• Stick with Salicylic: Beta-hydroxy acid Salicylic Acid is one of the key ingredients you want on your side when battling blemishes. It breaks down the ‘glue’ that holds onto old skin cells and de-gunks your pores in the process. Use Salicylic Acid once or twice a day (depending on how sensitive your skin is) to send existing spots packing and keep new ones at bay. 

  • Consider Retinol: If there’s one ingredient that sparks confusion, it’s Retinol. As it breaks down in sunlight and needs to be followed with an SPF the morning after use, there’s a common misconception that Retinol isn’t suitable for the summer months - when in fact, this is when retinol does some of its best work. Not content with simply clearing hyperpigmentation and restoring lost collagen, but it will also help to banish breakouts. 

  • Look for non-comedogenic products: Not sure if a product will clog your pores? The texture is always a good indication, as thicker lotions and serums are more likely to form a film on the skin than lightweight ones. If you can’t feel it before buying, look out for the term non-comedogenic on the pack, which means the product has been formulated not to block your pores. 

Problem: Hyperpigmentation

Hyperpigmentation occurs when melanocytes (the cells that create the melanin that gives our skin its pigment) malfunction and create far more melanin than is needed. This misfire can also be impacted by hormones, but UV rays play a huge part. It results in darker areas of skin, which can be small, like sun spots (also known as age spots and liver spots), or large, like melasma. How stubborn and tricky to fade your hyperpigmentation is will depend on the type you have, but in all cases, prevention is always better than cure.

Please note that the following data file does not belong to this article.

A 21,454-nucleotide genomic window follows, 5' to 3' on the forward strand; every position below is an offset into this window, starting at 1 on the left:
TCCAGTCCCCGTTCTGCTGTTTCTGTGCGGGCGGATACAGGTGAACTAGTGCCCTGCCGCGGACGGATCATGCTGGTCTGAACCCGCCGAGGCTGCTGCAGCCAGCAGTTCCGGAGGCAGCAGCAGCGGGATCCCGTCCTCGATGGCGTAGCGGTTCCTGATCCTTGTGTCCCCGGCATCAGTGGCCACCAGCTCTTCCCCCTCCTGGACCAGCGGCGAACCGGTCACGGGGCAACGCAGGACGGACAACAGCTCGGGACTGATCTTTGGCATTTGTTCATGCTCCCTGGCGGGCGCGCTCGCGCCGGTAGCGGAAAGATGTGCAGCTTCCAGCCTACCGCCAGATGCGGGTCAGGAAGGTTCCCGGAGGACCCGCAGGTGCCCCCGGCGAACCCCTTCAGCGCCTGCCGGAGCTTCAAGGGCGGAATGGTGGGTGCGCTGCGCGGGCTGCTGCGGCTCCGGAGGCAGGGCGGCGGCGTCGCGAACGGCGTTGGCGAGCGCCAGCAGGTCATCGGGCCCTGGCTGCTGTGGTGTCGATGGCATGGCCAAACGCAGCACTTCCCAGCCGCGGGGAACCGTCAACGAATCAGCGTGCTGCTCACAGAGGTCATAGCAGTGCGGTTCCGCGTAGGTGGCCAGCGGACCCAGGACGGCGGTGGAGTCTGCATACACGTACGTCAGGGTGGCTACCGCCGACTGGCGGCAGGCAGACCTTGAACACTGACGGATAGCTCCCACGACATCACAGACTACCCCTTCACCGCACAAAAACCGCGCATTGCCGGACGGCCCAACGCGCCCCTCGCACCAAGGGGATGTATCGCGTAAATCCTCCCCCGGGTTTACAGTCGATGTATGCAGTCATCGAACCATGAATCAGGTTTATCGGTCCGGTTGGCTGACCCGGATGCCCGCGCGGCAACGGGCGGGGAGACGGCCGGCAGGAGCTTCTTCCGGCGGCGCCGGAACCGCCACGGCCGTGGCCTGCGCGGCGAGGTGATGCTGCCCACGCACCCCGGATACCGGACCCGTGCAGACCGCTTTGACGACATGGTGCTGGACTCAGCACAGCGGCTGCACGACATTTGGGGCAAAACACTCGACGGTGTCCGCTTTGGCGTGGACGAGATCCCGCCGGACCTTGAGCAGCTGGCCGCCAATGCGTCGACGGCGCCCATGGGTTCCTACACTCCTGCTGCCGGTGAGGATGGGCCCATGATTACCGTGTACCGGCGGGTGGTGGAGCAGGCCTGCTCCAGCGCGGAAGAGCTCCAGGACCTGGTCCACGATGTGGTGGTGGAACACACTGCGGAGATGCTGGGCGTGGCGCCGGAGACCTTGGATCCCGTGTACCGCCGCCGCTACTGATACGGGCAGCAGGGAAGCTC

Solutions and care tips for hyperpigmentation

  • Commit to daily SPF: SPF is a year-round daily essential that’s even more important during the summer. By shielding your skin from UV rays, it will help stop existing marks from darkening and prevent new ones from forming. Make sure yours not only protects skin from UVB rays but UVA too.

  • Add an antioxidant: Antioxidants like Vitamin C work to defend the skin from free radicals that come from things like pollution and cigarette smoke as well as (you guessed it) UV rays. Applying one in the morning will help to support the work of your SPF by blocking new marks. Some antioxidants also help to fade existing marks too.  

  • Step up your serum: Any serum that targets hyperpigmentation is going to have the best chance of working well at night when your skin isn’t exposed to any more sunshine. Vitamin C and Retinol are both great at brightening and evening skin so you can wake up to a fresher-looking complexion.


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© 2023 Beauty Pie. All rights reserved.From The New York Times. © 2020 The New York Times Company. All rights reserved. Used under license.

© 2023 Beauty Pie. All rights reserved.From The New York Times. © 2020 The New York Times Company. All rights reserved. Used under license.